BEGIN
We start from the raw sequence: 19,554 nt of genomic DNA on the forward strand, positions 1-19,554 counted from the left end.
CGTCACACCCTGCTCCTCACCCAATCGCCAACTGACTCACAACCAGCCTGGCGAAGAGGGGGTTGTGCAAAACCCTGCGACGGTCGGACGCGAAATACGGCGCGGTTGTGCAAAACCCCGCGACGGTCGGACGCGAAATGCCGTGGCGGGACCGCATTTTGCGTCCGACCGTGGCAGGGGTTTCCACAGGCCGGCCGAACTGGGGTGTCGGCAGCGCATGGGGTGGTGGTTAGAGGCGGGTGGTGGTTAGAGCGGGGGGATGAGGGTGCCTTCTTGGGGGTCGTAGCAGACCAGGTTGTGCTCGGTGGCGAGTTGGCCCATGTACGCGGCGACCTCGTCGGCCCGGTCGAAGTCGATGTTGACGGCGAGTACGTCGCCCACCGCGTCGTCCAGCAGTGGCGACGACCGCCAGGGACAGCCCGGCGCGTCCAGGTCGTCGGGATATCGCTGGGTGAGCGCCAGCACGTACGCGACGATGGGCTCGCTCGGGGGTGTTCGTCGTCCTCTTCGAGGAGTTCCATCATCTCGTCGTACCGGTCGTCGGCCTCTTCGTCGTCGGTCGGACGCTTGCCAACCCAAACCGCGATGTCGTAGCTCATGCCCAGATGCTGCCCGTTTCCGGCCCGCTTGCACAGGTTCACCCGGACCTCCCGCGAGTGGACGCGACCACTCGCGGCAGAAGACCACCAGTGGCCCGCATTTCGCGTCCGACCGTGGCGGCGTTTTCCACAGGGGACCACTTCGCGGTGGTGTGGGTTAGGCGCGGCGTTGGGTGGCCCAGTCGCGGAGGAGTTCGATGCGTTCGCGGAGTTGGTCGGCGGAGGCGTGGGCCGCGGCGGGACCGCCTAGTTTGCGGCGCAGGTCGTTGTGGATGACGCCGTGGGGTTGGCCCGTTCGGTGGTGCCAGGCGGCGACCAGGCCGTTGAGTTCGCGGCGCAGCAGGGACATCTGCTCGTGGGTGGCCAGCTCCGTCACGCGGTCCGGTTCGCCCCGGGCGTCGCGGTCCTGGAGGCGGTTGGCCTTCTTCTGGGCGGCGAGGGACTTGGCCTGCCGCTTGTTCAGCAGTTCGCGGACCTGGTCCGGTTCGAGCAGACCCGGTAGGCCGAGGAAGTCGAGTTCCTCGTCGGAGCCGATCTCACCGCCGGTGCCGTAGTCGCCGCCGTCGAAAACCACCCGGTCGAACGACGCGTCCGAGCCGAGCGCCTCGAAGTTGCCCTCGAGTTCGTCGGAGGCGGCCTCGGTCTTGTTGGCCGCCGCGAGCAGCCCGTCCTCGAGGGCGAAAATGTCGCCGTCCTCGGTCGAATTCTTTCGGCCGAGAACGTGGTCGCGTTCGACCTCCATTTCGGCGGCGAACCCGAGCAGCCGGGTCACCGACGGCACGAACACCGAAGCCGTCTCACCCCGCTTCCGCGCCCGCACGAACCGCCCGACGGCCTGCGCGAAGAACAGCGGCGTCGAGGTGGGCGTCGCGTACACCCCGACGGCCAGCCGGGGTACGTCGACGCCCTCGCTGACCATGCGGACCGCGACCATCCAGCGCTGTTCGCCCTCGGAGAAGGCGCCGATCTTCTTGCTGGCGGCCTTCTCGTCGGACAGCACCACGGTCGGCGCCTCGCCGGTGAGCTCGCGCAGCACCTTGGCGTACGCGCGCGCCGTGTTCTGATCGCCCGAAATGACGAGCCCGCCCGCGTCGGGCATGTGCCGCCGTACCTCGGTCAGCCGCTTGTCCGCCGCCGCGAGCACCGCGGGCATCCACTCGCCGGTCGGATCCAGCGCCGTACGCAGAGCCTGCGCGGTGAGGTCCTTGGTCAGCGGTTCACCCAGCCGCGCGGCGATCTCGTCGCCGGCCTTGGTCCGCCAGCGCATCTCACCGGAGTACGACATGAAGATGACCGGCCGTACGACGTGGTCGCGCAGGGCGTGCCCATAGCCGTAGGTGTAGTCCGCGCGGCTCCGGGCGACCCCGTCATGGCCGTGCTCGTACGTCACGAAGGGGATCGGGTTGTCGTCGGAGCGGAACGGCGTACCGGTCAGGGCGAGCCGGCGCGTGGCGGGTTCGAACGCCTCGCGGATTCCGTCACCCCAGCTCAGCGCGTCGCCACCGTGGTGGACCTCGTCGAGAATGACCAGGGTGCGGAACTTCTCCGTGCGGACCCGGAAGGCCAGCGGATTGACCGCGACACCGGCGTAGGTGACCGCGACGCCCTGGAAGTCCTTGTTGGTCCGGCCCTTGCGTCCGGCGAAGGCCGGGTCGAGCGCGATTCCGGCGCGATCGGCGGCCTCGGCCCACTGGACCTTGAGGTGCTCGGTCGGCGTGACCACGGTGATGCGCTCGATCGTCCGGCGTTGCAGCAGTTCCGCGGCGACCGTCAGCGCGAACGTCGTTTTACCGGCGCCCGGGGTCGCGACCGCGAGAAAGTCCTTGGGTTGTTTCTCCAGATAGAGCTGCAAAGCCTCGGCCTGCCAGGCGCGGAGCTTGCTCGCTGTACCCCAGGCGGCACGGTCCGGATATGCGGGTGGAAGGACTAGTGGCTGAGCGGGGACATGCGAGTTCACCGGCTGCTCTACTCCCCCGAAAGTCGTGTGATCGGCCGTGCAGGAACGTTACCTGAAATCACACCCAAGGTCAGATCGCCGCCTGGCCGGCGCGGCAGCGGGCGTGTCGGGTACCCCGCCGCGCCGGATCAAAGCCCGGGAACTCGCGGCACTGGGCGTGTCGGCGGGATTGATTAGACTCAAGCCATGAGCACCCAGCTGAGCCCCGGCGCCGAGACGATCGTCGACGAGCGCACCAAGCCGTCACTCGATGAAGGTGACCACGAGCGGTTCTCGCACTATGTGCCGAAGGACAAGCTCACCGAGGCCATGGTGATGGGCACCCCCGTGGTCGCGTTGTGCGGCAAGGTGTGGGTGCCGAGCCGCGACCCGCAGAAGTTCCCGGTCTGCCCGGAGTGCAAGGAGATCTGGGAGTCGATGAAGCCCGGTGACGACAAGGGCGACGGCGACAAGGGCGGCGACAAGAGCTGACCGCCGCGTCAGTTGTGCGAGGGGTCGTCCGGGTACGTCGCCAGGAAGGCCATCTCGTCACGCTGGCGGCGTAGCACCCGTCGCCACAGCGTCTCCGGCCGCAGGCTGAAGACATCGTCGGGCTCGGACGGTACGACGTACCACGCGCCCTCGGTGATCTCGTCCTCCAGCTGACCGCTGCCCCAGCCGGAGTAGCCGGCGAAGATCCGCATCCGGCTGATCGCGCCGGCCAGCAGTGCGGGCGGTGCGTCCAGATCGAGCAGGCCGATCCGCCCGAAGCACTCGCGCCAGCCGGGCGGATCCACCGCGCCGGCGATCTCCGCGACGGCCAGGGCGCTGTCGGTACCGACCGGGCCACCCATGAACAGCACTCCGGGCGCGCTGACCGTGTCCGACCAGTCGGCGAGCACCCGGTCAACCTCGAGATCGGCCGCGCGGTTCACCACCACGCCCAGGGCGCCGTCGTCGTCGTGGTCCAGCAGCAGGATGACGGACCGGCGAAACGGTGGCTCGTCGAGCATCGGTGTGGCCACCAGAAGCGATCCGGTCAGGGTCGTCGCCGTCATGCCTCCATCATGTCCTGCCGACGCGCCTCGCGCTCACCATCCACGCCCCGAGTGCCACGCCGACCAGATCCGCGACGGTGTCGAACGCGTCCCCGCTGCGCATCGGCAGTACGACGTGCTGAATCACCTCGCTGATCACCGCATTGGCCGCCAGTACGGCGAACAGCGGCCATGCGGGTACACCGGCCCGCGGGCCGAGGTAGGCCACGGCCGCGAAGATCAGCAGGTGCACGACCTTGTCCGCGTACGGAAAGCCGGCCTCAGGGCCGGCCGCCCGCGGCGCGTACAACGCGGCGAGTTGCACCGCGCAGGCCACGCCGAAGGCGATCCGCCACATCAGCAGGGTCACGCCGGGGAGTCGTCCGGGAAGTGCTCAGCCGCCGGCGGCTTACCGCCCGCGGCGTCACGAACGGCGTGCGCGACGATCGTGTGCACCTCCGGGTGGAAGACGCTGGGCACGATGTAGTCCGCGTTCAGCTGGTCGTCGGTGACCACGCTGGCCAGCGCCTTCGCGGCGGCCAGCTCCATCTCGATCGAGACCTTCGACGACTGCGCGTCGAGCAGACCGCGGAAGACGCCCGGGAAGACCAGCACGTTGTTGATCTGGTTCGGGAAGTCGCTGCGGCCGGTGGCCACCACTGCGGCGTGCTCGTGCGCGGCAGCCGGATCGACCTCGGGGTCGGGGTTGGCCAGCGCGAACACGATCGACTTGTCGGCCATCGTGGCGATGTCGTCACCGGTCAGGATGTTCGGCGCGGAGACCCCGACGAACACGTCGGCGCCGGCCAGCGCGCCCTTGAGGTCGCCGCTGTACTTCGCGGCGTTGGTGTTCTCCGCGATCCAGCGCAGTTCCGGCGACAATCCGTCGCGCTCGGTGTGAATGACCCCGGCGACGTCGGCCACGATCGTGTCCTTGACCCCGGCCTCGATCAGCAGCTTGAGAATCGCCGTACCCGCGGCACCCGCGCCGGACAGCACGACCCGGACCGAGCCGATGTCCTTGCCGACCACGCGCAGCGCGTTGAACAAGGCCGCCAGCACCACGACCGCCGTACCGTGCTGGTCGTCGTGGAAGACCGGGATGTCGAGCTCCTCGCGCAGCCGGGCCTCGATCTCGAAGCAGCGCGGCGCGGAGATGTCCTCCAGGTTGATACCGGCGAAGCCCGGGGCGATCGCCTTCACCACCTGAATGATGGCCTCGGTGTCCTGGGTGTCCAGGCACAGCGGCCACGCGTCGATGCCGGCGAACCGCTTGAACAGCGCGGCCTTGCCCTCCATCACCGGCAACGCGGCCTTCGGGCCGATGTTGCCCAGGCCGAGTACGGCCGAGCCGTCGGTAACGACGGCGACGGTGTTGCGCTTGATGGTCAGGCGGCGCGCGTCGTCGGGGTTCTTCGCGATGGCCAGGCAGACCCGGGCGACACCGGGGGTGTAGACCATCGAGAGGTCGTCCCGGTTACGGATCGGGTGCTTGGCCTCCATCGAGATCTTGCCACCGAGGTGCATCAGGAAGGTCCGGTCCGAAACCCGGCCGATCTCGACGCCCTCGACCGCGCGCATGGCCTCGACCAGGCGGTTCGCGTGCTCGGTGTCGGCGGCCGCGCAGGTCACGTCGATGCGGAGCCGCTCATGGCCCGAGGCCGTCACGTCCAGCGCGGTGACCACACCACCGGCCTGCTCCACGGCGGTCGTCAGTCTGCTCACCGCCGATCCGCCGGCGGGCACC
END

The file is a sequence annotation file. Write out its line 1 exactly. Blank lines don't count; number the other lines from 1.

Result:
We start from the raw sequence: 19,554 nt of genomic DNA on the forward strand, positions 1-19,554 counted from the left end.